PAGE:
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  • Perspectives on Evidence-Based
  • Peter V. Paul

Considerable discussion of the components or standards of evidence-based, particularly evidence-based practice, has occurred—for example, in the journal Exceptional Children (Council for Exceptional Children [CEC], 2014). There has also been much debate on the relationship of evidence-based practice to the use of selected scientific research methods (see, e.g., Odom et al., 2005). It has been argued that evidence-based practice should be contingent on the findings of high-quality scientific research—that is, research that has met critical quality indicators, another debatable construct (Gersten et al., 2005; Horner et al., 2005; Stanovich, 2000). With respect to d/Deaf and hard of hearing children, there have been several publications focusing on evidence-based practice and outcomes (Knoors & Marschark, 2018; Luckner, Sebald, Cooney, Young, & Muir, 2005/2006; Trezek & Wang, 2017).

Much as in the case of the "meta-" words (meta-analysis, metacognition, metacomprehension, metalanguage, metalinguistics, metatheory, etc.), we have witnessed an explosion of phrases involving the construct evidence-based. Google this term and/or conduct a literature review; examples that emerge include evidence-based associates, evidence-based dentistry, evidence-based eating guide, evidence-based education, evidence-based information, evidence-based interventions, evidence-based management, evidence-based medicine, evidence-based mentoring, evidence-based methodology, evidence-based nursing, evidence-based policing matrix, evidence-based practice, evidence-based research, evidence-based scheduling, evidence-based science, evidence-based theory, even evidence-based metatheory. My guess is that this list is not exhaustive. This makes me wonder: If "it" is not evidence-based, is it of any value, especially for theorists, researchers, and practitioners in the education of d/Deaf and hard of hearing students?

Let's start with a discussion of these questions: What does evidence-based mean? Is this the best construct for research in education, including special education? First, it should be asserted that evidence-based, or, specifically, evidence-based practice, is not a new idea. This construct has been associated with the "bench to bedside" approach in the medical profession—indeed, evidence-based medicine emerged during the 1980s, gaining wide recognition during the 1990s (Smith & Rennie, 2014). However, according to Rahman and Applebaum (2010), the roots go much deeper:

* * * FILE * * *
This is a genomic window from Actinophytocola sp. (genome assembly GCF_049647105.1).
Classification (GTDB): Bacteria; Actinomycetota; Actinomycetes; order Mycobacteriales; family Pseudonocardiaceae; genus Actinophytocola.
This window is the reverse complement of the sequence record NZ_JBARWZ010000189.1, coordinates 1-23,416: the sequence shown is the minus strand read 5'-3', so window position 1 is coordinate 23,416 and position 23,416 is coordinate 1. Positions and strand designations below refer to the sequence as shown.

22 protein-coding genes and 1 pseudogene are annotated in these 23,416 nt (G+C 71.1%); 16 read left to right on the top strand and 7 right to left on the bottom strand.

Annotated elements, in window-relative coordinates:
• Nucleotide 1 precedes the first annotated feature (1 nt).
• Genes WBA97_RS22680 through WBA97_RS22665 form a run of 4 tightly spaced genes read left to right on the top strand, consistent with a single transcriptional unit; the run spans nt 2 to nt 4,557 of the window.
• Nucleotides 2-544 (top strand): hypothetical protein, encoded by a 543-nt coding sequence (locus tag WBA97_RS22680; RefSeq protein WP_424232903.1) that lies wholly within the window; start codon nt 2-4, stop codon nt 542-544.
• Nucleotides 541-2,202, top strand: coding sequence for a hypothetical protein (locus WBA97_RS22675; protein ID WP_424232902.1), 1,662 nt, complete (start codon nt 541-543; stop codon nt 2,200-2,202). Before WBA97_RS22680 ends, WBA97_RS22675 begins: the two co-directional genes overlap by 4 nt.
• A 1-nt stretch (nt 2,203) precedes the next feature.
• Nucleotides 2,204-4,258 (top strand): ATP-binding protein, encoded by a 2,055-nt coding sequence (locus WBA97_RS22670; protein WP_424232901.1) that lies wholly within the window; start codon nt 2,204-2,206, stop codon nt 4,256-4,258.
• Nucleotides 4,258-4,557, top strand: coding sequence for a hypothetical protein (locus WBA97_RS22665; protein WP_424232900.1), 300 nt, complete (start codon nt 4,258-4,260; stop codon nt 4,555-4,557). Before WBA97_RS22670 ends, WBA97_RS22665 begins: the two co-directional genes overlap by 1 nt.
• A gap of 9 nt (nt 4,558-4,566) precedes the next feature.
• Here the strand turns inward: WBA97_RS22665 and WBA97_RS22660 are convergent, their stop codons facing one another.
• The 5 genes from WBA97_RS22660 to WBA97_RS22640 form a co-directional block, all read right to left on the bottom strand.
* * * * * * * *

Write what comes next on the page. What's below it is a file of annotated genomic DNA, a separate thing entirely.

The concepts underlying evidence-based practice have long-standing roots in efforts to provide assistance to individuals. During the Crimean War in the 1850s, Florence Nightingale was engaged in evidence-based practice when she noted a connection between poor sanitary conditions in the hospital and rising death rates among wounded soldiers. Her subsequent efforts to sanitize hospitals to save soldiers led to dramatic drops in patient mortality (Baker, 1983). Her methods—a [End Page 423] process of identifying, critically appraising, and summarizing the best available evidence—were a precursor of today's standards for evidence-based practice.

(p. 6)

Despite the controversy, the attempt is to use the evidence from empirical scientific research to proffer implications for effective practice such as interventions, strategies, or services. These effective practices (i.e., those with positive results) are purportedly based on research that has met the quality indicators adequately across a specific number of investigations involving a variety of different researchers. As mentioned previously, there is much debate about what constitutes high-quality research, specifically how this conceptualization applies to the use of different research designs such as experimental, quasi-experimental, and single-subject. See, for example, the discussion in CEC (2014); see also the discussion in the What Works Clearinghouse Standards Handbook, Version 4.0 (WWC, n.d.).

Research that utilizes well-designed and well-implemented randomized controlled trials (RCTs) has been considered "strong evidence" by WWC, albeit quasi-experimental designs may meet the standards with reservations. RCT has become a controversial topic among theorists and researchers in special education. Essentially, it has been argued that students with disabilities in special education programs constitute a complex, heterogeneous, often low-incidence group, which present challenges in the use of group (quantitative) methodology and, particularly, RCTs. Given the legal nature of the individualized education program, it is most likely unethical, if not illegal, to randomly assign a child to a nontreatment group on the basis of a research design, rather than the child's specific...


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